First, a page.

Bass fishing can lead to many stories of success and conquest. Today, however, it is time to reprise a story with a series of events that happened a few years ago.
It was a wonderful fall day at Santee Cooper Lake. The squarebill crank bait bite was on, and we were having one of our best catching days of the season. The bass at Santee tend to be a bit on the chunky side, and even a small fish represents a formidable fight. As our fishing day was winding down, we decided to fish a tree-covered shoreline one more time before heading back to the ramp. We were in Taw Caw Creek in an area of about eight feet of water and casting up and under the trees as close to the shoreline as possible. The water at the shoreline is only about a foot deep but on this day the bass were feeding there.
Let me continue this story by saying my casting skill is not the best in the world and errant casts are all too familiar. On my next cast, my squarebill was sent to the shoreline but, unfortunately, was intercepted by a tree. Deciding to go after the lure, I headed the trolling motor that direction. As I neared the shore, the water was just too shallow and had to pull up the troller. At that moment, I was able to grab a tree branch fairly close to the lure. However, this maneuver caused the line at the rod’s tip to wrap around some other branches thus complicating the lure retrieval. Now I had a twisted mess, and no matter what I tried the branches would not break. I had to cut some of the branches with my trusty case knife. While hacking away at the bundle of branches, the branch retaining my lure snapped with a twang sending the lure back towards the boat where it got caught in the flap covering the zipper on my jeans.
Crazy Things Happen And Continue
With the lure recovered and stuck in my fly, I inched the boat back into the deeper water so I could get to a safe location and remove the hazard from my pants. It did not take long to realize it was hooked very well, and the only thing that could be done was to cut a little slice on the zipper flap to release the lure. All of this took a bit of time and quite frankly was starting to irritate me. I cut the lure free and at that moment I accidently dropped the knife. I watched as it hit the front deck, bounced towards the trolling motor mount and then tumbled into the lake to be lost forever. This recovery of a $2.99 H20 squarebill has now cost me a $40.00 knife. Still being irritated, I tossed the lure onto the deck of the boat but unfortunately right into my net. Now it was hung up in the net. Unfortunately, I did use some inappropriate language and was scolded a bit by my fishing partner wife.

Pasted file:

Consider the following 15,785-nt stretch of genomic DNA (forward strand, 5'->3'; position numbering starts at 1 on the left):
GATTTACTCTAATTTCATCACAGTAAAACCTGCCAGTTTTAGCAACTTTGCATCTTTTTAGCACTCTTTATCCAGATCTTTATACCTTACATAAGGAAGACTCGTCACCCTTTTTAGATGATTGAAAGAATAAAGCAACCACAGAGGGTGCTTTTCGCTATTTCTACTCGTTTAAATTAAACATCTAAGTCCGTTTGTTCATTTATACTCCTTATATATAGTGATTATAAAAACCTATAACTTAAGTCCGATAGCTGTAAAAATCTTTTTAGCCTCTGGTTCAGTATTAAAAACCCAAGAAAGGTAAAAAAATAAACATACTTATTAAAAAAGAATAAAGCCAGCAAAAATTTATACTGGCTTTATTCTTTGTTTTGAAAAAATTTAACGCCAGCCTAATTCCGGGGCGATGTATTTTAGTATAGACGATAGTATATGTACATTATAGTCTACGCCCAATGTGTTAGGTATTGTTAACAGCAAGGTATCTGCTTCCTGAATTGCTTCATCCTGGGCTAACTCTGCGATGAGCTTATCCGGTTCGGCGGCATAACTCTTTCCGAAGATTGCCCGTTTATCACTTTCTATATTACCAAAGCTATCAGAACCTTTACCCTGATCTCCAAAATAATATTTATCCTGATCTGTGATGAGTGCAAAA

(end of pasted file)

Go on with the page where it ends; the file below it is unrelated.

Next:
That was the last straw. I decide to heck with it and just wanted to head for the ramp and call it a day. I stowed the rods, cleared a bunch of tree branches from the deck, put on the PFDS and climbed in behind the helm for the short trip to the ramp. Alas, the motor would not start. Again after a few more colorful words the Mrs. looked over at me with a scowl and let me know the kill switch had come unhooked during my tirade. Embarrassed by my actions, I turned the key and the motor started and we headed home for the day.
This confession is a true story of one of the many adventures that have befallen this angler. Although I am not proud of my performance, I can’t help but laugh about this particular day and how messed up things can get when you are upset.
FISH ON !